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Just outside the main shopping area, down the back alleys of Kunming Street ~ and the walls are covered in graffiti of every kind.  Sometimes it’s just a section of the wall….

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And sometimes the whole length of the wall….

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It’s constantly changing, there’s new stuff appearing all the time, so what was there last year may have long gone by the time you get to go there again.

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Actually, I’m very fussy when it comes to Street Art.  Demons and devils, skulls and skeletons are just not my scene.  I don’t actually like this one below, for that reason, however colourful it might be ~ but it’s so big and in yer face that I have to include it here….

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I don’t like cartoons much either or the manga comic book stuff – though I love the 3D dinosaur!

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What I love is positive stuff, colourful stuff and meaningful artistic stuff, like these….

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So get yourself down to Ximending on a regular basis ~ and check out the great street art, it’s fun, it’s colourful and it makes the area really interesting and special!

Ju Ming Sculpture Park and Museum 朱銘美術館, Jinshan, Taipei

A sunny Saturday afternoon in September and what better place to go than Ju Ming Sculpture Park, officially known as Ju Ming Museum and only 20 km from here round the northern coast, with stunning views over the sea and mountains.   This was the main entrance today…

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My first visit there was in November 2016 (see my blog post here) ~ and I was very impressed.  It houses all the incredible art work of Ju Ming 朱銘, the world famous Taiwanese sculptor, born in Miaoli, Taiwan in 1938.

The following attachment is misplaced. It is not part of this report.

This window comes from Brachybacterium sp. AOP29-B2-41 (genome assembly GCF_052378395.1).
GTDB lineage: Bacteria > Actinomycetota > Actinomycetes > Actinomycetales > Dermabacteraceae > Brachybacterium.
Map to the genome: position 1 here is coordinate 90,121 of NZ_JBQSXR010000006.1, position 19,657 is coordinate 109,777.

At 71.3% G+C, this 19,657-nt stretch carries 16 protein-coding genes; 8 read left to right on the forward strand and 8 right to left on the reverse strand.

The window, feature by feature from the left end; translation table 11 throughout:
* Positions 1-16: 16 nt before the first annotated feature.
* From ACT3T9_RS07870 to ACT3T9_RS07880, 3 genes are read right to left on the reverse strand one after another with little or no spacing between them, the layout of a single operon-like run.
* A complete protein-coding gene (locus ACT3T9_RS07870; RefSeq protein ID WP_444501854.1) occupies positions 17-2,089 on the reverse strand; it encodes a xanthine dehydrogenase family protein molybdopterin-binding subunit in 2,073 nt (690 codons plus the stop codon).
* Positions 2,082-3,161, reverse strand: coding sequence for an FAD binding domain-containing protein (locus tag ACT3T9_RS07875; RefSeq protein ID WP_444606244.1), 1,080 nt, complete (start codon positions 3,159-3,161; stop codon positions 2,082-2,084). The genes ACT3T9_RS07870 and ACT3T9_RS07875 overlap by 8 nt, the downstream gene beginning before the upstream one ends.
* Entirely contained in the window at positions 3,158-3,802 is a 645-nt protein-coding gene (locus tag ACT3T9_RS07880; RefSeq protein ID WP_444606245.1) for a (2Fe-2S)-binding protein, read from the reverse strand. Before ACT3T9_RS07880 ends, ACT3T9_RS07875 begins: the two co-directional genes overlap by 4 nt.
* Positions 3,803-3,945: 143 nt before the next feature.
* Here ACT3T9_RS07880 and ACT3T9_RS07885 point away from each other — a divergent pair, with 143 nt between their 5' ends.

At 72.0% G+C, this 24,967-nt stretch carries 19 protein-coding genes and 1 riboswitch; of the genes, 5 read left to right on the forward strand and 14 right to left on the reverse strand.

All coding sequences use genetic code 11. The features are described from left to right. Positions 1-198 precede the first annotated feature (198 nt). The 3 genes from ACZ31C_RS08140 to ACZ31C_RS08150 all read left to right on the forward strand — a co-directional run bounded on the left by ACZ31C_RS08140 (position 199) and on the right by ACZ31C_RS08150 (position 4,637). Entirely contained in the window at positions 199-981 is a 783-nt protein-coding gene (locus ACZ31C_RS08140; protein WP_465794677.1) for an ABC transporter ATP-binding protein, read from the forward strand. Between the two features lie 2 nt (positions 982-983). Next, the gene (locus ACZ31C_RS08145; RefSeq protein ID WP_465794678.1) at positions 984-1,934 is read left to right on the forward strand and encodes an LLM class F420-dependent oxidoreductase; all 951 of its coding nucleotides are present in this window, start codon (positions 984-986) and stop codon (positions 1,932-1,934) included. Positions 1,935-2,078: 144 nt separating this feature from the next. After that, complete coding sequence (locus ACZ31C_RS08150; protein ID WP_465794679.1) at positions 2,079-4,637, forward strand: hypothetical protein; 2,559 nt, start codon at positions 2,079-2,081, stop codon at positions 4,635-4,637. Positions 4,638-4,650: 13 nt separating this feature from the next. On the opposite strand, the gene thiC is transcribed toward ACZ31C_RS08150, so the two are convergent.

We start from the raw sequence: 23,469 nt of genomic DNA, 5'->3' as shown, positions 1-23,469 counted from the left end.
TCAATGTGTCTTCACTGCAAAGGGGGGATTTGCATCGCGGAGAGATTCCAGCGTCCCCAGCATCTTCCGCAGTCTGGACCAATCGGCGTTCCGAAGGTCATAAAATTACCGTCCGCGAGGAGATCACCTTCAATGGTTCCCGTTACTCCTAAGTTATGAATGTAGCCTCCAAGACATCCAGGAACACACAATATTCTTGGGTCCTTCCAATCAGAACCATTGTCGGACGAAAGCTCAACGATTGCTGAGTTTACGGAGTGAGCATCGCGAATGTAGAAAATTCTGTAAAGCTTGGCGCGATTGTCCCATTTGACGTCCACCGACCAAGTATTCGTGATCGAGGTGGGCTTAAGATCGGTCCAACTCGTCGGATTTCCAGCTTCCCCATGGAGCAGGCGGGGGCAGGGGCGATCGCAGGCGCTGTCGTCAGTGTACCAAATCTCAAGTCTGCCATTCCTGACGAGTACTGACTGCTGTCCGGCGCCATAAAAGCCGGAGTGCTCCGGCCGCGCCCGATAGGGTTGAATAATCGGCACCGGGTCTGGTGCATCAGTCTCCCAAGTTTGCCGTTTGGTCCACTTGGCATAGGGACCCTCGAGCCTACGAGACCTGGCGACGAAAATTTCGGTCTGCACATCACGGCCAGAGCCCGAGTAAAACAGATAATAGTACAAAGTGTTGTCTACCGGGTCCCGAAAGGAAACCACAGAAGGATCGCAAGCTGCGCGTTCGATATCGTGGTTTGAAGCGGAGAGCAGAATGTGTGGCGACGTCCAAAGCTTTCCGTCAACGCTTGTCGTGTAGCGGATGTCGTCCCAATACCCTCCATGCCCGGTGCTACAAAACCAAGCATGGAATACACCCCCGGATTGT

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The park is big – and on a sunny day, it’s a bit hot out there. But definitely worth seeing and wandering around and looking at the far distant views!

Ju Ming’s sculptures come in different ‘series’, on different themes.  This time I’ve only taken photos of sculptures I particularly like, so the armed forces theme is a bit under-represented.  But there’s soldiers and sailors and air force figures all over the place, here’s some….

And then there’s the Taichi series, which are huge and mostly black and mostly beautiful!

And then there’s the Living World series which are of all colours, all styles, all materials, all fun, and all over the place ~ I love ’em!  Every seat around the park has a figure sitting on it, every corner has a sculpture, it’s great!

Some of the Living World series are inside, this is a huge mural on the wall….

and these lovely lines of ladies….

and sunbathing metal figures – with others trying to stay awake in a meeting!

And outside there’s an amazing tree called a ‘Common Screw Pine’ with huge fruits…

And a few other sculptures which are nice but I’m not sure what series they belong to!  This one is a horse up above the trees…